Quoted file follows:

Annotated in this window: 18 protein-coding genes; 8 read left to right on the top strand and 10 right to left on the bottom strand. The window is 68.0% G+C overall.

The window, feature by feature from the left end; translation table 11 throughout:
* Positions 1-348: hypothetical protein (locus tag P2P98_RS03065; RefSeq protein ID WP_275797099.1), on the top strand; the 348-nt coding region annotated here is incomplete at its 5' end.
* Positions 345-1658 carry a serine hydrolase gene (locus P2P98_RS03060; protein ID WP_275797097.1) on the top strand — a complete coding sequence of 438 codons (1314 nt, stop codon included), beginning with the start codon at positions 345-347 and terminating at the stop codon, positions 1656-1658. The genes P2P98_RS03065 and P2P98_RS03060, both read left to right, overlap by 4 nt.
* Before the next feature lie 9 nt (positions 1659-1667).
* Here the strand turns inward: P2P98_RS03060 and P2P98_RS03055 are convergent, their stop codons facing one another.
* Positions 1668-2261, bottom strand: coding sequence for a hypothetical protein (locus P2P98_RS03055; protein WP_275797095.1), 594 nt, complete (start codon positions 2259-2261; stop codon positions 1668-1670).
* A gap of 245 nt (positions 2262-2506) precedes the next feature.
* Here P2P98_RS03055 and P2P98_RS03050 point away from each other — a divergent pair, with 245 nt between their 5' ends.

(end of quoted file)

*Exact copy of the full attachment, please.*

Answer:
Annotated in this window: 18 protein-coding genes; 8 read left to right on the top strand and 10 right to left on the bottom strand. The window is 68.0% G+C overall.

The window, feature by feature from the left end; translation table 11 throughout:
* Positions 1-348: hypothetical protein (locus tag P2P98_RS03065; RefSeq protein ID WP_275797099.1), on the top strand; the 348-nt coding region annotated here is incomplete at its 5' end.
* Positions 345-1658 carry a serine hydrolase gene (locus P2P98_RS03060; protein ID WP_275797097.1) on the top strand — a complete coding sequence of 438 codons (1314 nt, stop codon included), beginning with the start codon at positions 345-347 and terminating at the stop codon, positions 1656-1658. The genes P2P98_RS03065 and P2P98_RS03060, both read left to right, overlap by 4 nt.
* Before the next feature lie 9 nt (positions 1659-1667).
* Here the strand turns inward: P2P98_RS03060 and P2P98_RS03055 are convergent, their stop codons facing one another.
* Positions 1668-2261, bottom strand: coding sequence for a hypothetical protein (locus P2P98_RS03055; protein WP_275797095.1), 594 nt, complete (start codon positions 2259-2261; stop codon positions 1668-1670).
* A gap of 245 nt (positions 2262-2506) precedes the next feature.
* Here P2P98_RS03055 and P2P98_RS03050 point away from each other — a divergent pair, with 245 nt between their 5' ends.